On the other hand, donated time deserves parity to donated money. In 2002, volunteers donated 13,677 hours to the Washington Opera — equivalent to a financial contribution of $219,596 — but with all the services volunteers provide, their contributions truly are incalculable.

In many ways, the distinction between giving time and giving money is unhelpful and even specious. It is not important whether people are donating their time or their money to nonprofit organizations such as the Washington Opera; what is important is that they have the vision and character to give of themselves. Without the hundreds of wonderful individuals who freely give of their time and money, performances would not go on at our organizationoratnonprofits around the world.

RICHARD RUSSELL

Director of development

The Washington Opera

Washington

Indian secularism: A model for Asia

Since September 11, world attention rightly has focused on the dangers of Islamic extremism. Paul Marshall is worried that Hindu extremists and their so-called allies in the Bharatiya Janata Party (BJP) are encouraging religious violence (“Make the tough decisions,” Op-Ed, Jan. 14). But the world has never seen, nor will it see, Hindu suicide bombers, Hindu holy warriors hijacking planes, or the Indian equivalent of the ayatollahs.

The BJP governs India in a coalition with a number of smaller parties — not all of which share Hinduism’s historical religious tolerance. Israel also has a coalition government. It would be outrageously unfair to attribute the words and deeds of some of his coalition partners to Prime Minister Ariel Sharon.

Mr. Marshall indicts India and the BJP by citing incidents of religious extremism. He would have us believe that attacks on religious minorities in India are a matter of state policy — or state acquiescence. Nothing is further from the truth.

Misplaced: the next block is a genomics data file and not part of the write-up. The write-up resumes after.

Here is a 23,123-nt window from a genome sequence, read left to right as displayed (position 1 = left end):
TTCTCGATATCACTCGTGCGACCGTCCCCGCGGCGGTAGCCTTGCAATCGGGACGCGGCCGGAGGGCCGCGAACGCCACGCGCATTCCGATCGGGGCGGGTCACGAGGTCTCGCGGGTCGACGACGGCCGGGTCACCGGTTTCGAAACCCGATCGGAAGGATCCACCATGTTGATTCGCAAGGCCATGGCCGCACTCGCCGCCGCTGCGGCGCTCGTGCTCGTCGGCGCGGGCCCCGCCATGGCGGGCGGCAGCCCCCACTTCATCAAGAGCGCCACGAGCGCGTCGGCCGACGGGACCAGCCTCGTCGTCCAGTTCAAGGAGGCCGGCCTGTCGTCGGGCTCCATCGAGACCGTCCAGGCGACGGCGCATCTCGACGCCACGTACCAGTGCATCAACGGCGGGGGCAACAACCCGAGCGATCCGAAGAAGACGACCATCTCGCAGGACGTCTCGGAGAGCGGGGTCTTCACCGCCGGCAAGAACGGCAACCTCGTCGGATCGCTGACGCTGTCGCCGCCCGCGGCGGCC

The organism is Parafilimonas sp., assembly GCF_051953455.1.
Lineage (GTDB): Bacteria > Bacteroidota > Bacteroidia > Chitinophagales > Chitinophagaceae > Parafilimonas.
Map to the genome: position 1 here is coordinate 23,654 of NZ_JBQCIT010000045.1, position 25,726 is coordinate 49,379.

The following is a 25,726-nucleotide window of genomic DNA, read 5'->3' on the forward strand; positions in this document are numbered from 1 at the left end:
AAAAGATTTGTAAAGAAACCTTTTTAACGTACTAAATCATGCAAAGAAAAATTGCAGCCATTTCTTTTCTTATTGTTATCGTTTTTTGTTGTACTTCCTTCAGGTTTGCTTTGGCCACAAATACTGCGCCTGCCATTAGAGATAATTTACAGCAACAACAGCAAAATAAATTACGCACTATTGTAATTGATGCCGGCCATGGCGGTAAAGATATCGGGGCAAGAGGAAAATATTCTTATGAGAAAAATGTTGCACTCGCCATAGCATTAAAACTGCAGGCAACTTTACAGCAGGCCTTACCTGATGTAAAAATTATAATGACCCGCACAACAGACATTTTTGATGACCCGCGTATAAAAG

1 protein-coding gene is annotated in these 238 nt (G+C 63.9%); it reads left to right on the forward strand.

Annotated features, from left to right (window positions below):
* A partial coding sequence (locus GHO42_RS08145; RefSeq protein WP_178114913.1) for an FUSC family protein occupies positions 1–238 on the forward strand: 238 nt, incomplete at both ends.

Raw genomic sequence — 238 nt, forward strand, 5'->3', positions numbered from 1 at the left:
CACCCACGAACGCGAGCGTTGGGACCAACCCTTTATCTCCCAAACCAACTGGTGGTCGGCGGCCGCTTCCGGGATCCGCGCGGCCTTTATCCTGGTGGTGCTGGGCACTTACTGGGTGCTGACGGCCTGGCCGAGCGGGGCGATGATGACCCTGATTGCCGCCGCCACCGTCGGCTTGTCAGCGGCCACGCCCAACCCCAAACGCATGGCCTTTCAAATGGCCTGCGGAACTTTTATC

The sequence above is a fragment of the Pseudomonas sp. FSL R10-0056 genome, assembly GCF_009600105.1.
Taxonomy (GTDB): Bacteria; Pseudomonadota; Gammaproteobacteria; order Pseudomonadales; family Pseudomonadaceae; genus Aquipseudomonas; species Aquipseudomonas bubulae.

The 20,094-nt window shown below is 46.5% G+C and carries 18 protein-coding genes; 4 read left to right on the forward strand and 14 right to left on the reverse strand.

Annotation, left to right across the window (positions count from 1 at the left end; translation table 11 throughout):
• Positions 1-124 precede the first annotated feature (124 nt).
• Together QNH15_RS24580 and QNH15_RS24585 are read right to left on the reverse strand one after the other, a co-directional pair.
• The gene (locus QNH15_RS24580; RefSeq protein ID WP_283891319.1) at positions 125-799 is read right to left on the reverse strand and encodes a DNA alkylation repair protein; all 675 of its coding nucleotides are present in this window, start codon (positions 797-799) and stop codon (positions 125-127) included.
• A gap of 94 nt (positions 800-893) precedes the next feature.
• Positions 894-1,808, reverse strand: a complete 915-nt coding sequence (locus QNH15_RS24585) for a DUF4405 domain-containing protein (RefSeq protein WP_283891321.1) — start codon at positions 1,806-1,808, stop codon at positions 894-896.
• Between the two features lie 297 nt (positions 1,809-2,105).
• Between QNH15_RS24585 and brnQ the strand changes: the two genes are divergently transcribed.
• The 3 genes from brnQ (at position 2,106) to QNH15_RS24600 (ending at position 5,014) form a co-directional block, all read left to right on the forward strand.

The murders of Australian missionary Graham Staines and his sons were horrific, as were subsequent reports of the burning down of two Hindu temples in Australia. Is the Australian government responsible for those atrocities? The murderers of Mr. Staines and his sons were brought to justice. Twelve of the accused were convicted and sentenced. The main accused has been sentenced to death.

Mr. Marshall misrepresents facts. The reported rape of four nuns by “Hindu extremists” in Jhabua, Madhya Pradesh, is a case in point. Francois Gautier, a French journalist, interviewed the nuns. He reported that the nuns and the local bishop told him that a gang that “had nothing to do with religion” had committed the rapes. In another case, Hindus supposedlyburneddownchurchesinAndhra Pradesh, but Hindu culpability has been disproved.

The Gujarat riots and the loss of innocent lives, Muslim and Hindu, are not among Indian democracy’s finest hours and must be condemned. However, Mr. Marshall, while quoting the Indian chief justice, failed to note that court’s ruling, in response to petitions filed by various citizens groups, demanding that the Gujarat courts establish a registry for reporting such cases and that they be prosecuted actively. Many of the trials have resulted in lengthy prison sentences.

Mr. Marshall did not note that Diwali, Eid and Christmas all are federal holidays in India. Christians, Muslims, Sikhs and other non-Hindus serve in the highest levels of government, the armed services and the police. India’s president is a Muslim. Defense Minister George Fernandes is a Christian. Both enjoy the support and confidence of the BJP. At the dawn of the new Christian millennium in 2000, when many of the non-Christian countries of Asia, including China, refused to allow the pope to visit, it was the BJP-led Indian government that welcomed him.

Like other multiethnic, multireligious societies, India has its problems, but to portray it as a simmering cauldron of sectarian hatred and violence, as Mr. Marshall does, is a grave injustice to an American ally.

SUE GHOSH STRICKLETT

U.S. India Political Action Committee

Washington